High Moor Audiobook Review

Reading Time: 2 minutes

ANDREW GARVEY reviews High Moor Audiobook by Graeme Reynolds

The ease of buying and reading Kindle books on actual Kindles, tablets, phones, PCs and seemingly everything else that can be plugged into something is obviously what makes traditional booksellers so worried for the future of their trade.

Less often commented on is the quieter revolution in the business of audiobooks.  Once used largely by the elderly and the visually impaired, recorded on hissy audio cassettes and housed in clunky, great packages, the modern audiobook is a very different animal entirely.

The popularity of MP3 players almost instant, high quality digital downloads from outlets like Audible, Amazon and iTunes and with so many free, volunteer-read classics available from the excellent Librivox website, audiobooks are now hugely convenient.  I should know.  Last year I spent a weekend clearing an especially wild section of my back garden while ‘reading’ H. G. Wells’ ‘the Island of Dr. Moreau.

In October of this year, Dynamic Ram Audio, a Scottish-based audiobook production company founded in 2012, released their version of Graeme Reynolds’ acclaimed independent British horror novel High Moor.  A ‘proper’ werewolf story (there’s nothing cuddly or teen-friendly about this beast) High Moor is full of violence, blood and fangs.

A warmly recommended book of much, much higher quality than the overwhelming majority of self-published works, Reynolds’ first installment of a werewolf trilogy (two down, one to go) is just as enjoyable in audiobook form.

High Moor Graeme Reynolds

Initially jarring, Dynamic Ram founder and reader Chris Barnes’ switching between his native Scottish accent and the County Durham one he clearly worked so hard to authentically recreate soon becomes one of the key strengths of this version.

True, his American isn’t as successful but overall, he does accents, genders, dialects and voices extremely well, effectively mimicking men and women from a wide variety of places in the UK.  Often, audiobook readers make little effort (or if they do, they do it poorly) to integrate such markedly different voices into their work but Barnes can’t be accused of that and delivers a real performance.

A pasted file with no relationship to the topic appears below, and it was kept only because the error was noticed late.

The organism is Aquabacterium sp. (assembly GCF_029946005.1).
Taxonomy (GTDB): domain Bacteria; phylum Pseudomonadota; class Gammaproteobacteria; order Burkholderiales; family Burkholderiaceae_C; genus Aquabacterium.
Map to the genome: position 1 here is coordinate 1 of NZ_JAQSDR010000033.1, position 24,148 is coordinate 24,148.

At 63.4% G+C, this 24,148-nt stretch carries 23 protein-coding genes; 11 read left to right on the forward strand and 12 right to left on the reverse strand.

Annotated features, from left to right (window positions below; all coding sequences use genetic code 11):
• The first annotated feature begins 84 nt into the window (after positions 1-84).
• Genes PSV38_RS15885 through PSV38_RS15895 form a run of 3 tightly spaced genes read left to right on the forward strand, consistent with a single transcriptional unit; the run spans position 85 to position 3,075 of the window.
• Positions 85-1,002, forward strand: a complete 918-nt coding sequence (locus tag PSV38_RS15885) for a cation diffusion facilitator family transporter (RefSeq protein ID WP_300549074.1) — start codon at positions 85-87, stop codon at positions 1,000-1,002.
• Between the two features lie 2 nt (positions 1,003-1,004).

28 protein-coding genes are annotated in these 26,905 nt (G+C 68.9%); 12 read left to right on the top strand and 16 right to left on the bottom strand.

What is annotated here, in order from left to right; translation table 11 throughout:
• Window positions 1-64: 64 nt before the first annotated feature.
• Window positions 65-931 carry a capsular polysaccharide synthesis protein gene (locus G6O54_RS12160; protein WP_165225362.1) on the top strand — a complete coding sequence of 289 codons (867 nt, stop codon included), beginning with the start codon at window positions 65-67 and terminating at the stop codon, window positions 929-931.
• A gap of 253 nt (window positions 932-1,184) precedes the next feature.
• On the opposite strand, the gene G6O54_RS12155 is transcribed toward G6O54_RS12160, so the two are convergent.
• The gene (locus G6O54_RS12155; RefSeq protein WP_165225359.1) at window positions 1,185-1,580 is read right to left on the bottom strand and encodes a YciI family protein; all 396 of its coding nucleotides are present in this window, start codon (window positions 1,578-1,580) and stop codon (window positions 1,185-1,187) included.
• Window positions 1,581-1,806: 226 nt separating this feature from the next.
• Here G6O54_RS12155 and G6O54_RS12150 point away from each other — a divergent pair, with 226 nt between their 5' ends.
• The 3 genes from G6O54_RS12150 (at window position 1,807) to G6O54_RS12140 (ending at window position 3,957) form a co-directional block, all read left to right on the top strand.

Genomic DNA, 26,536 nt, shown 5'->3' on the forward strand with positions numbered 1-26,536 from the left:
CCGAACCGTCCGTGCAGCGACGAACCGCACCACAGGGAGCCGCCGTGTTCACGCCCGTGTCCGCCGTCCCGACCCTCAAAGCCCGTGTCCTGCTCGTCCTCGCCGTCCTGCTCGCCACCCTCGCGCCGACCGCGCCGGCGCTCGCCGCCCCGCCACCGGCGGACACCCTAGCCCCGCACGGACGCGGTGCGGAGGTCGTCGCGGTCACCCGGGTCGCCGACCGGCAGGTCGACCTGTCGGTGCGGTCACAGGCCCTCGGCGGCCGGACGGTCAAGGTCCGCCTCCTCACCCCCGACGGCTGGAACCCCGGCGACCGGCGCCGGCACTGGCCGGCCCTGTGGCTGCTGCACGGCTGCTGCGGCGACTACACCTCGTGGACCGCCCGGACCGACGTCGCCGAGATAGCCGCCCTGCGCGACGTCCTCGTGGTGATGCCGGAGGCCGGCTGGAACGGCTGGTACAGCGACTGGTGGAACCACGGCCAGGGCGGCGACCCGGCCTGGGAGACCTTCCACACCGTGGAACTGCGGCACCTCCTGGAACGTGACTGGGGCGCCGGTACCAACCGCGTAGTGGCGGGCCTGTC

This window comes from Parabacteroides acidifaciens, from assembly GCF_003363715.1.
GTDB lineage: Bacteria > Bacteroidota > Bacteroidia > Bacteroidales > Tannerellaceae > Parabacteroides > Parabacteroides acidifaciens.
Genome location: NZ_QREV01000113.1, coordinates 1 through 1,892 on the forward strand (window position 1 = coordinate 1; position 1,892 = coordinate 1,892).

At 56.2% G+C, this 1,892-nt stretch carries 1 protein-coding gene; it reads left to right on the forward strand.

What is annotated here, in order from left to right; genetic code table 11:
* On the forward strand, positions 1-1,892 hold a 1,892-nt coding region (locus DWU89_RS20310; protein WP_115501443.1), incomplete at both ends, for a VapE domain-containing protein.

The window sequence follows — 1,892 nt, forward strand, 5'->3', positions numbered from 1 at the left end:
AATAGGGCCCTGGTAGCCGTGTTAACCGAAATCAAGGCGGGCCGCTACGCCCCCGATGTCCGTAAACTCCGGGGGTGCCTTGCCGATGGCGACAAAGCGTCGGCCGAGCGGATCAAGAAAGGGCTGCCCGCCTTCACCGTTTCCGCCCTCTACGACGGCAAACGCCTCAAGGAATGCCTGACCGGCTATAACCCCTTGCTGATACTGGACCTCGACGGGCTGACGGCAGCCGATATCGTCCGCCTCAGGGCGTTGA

The way he switches so quickly and seamlessly from one voice to another suggests Barnes is a very versatile performer or a highly skilled audio editor.  In truth, it’s probably a bit of both.  The production of the more than seven hour, unabridged story is first rate.  The narrative flows well, music is well-used and suitably atmospheric and sound quality is excellent.

Of course, it all helps that the story Barnes is working with is so good to begin with.  Graeme Reynolds’ tale of a very believably rough, not to mention supernaturally traumatic 1980s childhood and his main character John’s return home over twenty years later is well worth a read.  And a listen.

Check out High Moon on Audible here.

Read Andrew Garvey’s interview with Graeme Reynolds here.


  1. I agree about the silent boom of audiobooks. It’s awesome that they’re becoming more mainstream with time. I also enjoyed the story a lot – a proper werewolf tale, as you said. Chris Barnes’ accent however didn’t work for me.

  2. It worked really well for me (and I agree that it’s due to a combination of both acting and editing skills to make it so seamless).
    Then again, having family in both Scotland and the North East, I was familiar with the accents, so that might have made a difference and I thoroughly enjoyed the performance.


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